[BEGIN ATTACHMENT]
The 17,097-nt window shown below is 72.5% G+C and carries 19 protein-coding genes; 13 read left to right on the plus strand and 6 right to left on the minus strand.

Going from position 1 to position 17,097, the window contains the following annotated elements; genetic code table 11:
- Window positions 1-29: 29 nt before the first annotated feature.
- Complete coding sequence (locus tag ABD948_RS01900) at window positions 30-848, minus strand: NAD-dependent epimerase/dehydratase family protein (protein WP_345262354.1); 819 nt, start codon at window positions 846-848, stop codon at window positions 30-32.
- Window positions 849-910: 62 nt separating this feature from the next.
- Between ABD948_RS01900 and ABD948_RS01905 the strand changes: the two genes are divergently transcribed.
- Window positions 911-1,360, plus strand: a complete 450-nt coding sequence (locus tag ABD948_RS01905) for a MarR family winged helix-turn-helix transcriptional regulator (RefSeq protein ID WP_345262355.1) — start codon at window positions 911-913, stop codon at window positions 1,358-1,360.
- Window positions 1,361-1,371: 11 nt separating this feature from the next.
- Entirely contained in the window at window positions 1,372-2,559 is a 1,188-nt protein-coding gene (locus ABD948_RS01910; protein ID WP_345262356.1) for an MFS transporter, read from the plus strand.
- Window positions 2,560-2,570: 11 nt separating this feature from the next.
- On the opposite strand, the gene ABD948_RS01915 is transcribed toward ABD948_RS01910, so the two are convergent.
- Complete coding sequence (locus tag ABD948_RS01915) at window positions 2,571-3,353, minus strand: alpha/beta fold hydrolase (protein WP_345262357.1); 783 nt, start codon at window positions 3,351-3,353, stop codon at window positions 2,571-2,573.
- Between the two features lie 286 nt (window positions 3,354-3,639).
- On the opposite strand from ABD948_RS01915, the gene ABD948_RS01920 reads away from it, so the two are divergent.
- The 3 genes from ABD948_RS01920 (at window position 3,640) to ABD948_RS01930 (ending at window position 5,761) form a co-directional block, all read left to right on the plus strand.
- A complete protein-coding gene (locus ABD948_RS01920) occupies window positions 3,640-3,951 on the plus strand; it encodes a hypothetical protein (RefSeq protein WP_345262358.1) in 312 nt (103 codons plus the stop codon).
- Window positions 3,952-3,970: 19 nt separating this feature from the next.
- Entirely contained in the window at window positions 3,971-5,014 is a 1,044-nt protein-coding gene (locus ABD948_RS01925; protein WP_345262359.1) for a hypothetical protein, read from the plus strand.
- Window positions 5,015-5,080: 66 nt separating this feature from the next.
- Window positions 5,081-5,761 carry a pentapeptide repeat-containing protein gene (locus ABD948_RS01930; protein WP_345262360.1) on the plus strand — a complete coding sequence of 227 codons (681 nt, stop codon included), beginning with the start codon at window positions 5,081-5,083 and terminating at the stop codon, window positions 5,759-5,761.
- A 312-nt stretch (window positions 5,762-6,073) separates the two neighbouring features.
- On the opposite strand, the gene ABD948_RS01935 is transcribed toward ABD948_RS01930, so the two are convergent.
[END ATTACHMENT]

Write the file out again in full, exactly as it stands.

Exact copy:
The 17,097-nt window shown below is 72.5% G+C and carries 19 protein-coding genes; 13 read left to right on the plus strand and 6 right to left on the minus strand.

Going from position 1 to position 17,097, the window contains the following annotated elements; genetic code table 11:
- Window positions 1-29: 29 nt before the first annotated feature.
- Complete coding sequence (locus tag ABD948_RS01900) at window positions 30-848, minus strand: NAD-dependent epimerase/dehydratase family protein (protein WP_345262354.1); 819 nt, start codon at window positions 846-848, stop codon at window positions 30-32.
- Window positions 849-910: 62 nt separating this feature from the next.
- Between ABD948_RS01900 and ABD948_RS01905 the strand changes: the two genes are divergently transcribed.
- Window positions 911-1,360, plus strand: a complete 450-nt coding sequence (locus tag ABD948_RS01905) for a MarR family winged helix-turn-helix transcriptional regulator (RefSeq protein ID WP_345262355.1) — start codon at window positions 911-913, stop codon at window positions 1,358-1,360.
- Window positions 1,361-1,371: 11 nt separating this feature from the next.
- Entirely contained in the window at window positions 1,372-2,559 is a 1,188-nt protein-coding gene (locus ABD948_RS01910; protein ID WP_345262356.1) for an MFS transporter, read from the plus strand.
- Window positions 2,560-2,570: 11 nt separating this feature from the next.
- On the opposite strand, the gene ABD948_RS01915 is transcribed toward ABD948_RS01910, so the two are convergent.
- Complete coding sequence (locus tag ABD948_RS01915) at window positions 2,571-3,353, minus strand: alpha/beta fold hydrolase (protein WP_345262357.1); 783 nt, start codon at window positions 3,351-3,353, stop codon at window positions 2,571-2,573.
- Between the two features lie 286 nt (window positions 3,354-3,639).
- On the opposite strand from ABD948_RS01915, the gene ABD948_RS01920 reads away from it, so the two are divergent.
- The 3 genes from ABD948_RS01920 (at window position 3,640) to ABD948_RS01930 (ending at window position 5,761) form a co-directional block, all read left to right on the plus strand.
- A complete protein-coding gene (locus ABD948_RS01920) occupies window positions 3,640-3,951 on the plus strand; it encodes a hypothetical protein (RefSeq protein WP_345262358.1) in 312 nt (103 codons plus the stop codon).
- Window positions 3,952-3,970: 19 nt separating this feature from the next.
- Entirely contained in the window at window positions 3,971-5,014 is a 1,044-nt protein-coding gene (locus ABD948_RS01925; protein WP_345262359.1) for a hypothetical protein, read from the plus strand.
- Window positions 5,015-5,080: 66 nt separating this feature from the next.
- Window positions 5,081-5,761 carry a pentapeptide repeat-containing protein gene (locus ABD948_RS01930; protein WP_345262360.1) on the plus strand — a complete coding sequence of 227 codons (681 nt, stop codon included), beginning with the start codon at window positions 5,081-5,083 and terminating at the stop codon, window positions 5,759-5,761.
- A 312-nt stretch (window positions 5,762-6,073) separates the two neighbouring features.
- On the opposite strand, the gene ABD948_RS01935 is transcribed toward ABD948_RS01930, so the two are convergent.